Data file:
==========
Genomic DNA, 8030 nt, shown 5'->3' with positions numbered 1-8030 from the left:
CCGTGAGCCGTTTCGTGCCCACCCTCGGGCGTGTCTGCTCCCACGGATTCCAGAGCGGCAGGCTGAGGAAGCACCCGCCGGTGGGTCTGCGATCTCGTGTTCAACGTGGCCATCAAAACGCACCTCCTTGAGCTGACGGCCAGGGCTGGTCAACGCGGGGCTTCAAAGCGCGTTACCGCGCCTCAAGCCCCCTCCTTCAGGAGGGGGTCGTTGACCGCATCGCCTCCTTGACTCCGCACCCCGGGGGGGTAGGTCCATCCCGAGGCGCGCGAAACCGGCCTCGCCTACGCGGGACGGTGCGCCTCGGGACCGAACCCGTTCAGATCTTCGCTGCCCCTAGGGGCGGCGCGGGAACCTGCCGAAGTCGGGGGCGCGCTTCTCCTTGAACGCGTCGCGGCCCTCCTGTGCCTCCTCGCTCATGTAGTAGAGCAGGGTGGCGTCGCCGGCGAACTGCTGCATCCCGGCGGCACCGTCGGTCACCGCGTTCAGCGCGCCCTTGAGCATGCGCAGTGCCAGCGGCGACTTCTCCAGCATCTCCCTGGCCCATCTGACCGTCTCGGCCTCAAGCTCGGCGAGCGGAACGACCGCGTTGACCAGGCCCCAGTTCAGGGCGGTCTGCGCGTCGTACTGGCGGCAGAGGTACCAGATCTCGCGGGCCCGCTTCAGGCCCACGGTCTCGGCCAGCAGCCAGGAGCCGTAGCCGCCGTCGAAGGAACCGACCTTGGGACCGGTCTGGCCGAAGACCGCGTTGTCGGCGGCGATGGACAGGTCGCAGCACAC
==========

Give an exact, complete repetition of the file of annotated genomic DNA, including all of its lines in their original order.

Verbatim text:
Genomic DNA, 8030 nt, shown 5'->3' with positions numbered 1-8030 from the left:
CCGTGAGCCGTTTCGTGCCCACCCTCGGGCGTGTCTGCTCCCACGGATTCCAGAGCGGCAGGCTGAGGAAGCACCCGCCGGTGGGTCTGCGATCTCGTGTTCAACGTGGCCATCAAAACGCACCTCCTTGAGCTGACGGCCAGGGCTGGTCAACGCGGGGCTTCAAAGCGCGTTACCGCGCCTCAAGCCCCCTCCTTCAGGAGGGGGTCGTTGACCGCATCGCCTCCTTGACTCCGCACCCCGGGGGGGTAGGTCCATCCCGAGGCGCGCGAAACCGGCCTCGCCTACGCGGGACGGTGCGCCTCGGGACCGAACCCGTTCAGATCTTCGCTGCCCCTAGGGGCGGCGCGGGAACCTGCCGAAGTCGGGGGCGCGCTTCTCCTTGAACGCGTCGCGGCCCTCCTGTGCCTCCTCGCTCATGTAGTAGAGCAGGGTGGCGTCGCCGGCGAACTGCTGCATCCCGGCGGCACCGTCGGTCACCGCGTTCAGCGCGCCCTTGAGCATGCGCAGTGCCAGCGGCGACTTCTCCAGCATCTCCCTGGCCCATCTGACCGTCTCGGCCTCAAGCTCGGCGAGCGGAACGACCGCGTTGACCAGGCCCCAGTTCAGGGCGGTCTGCGCGTCGTACTGGCGGCAGAGGTACCAGATCTCGCGGGCCCGCTTCAGGCCCACGGTCTCGGCCAGCAGCCAGGAGCCGTAGCCGCCGTCGAAGGAACCGACCTTGGGACCGGTCTGGCCGAAGACCGCGTTGTCGGCGGCGATGGACAGGTCGCAGCACAC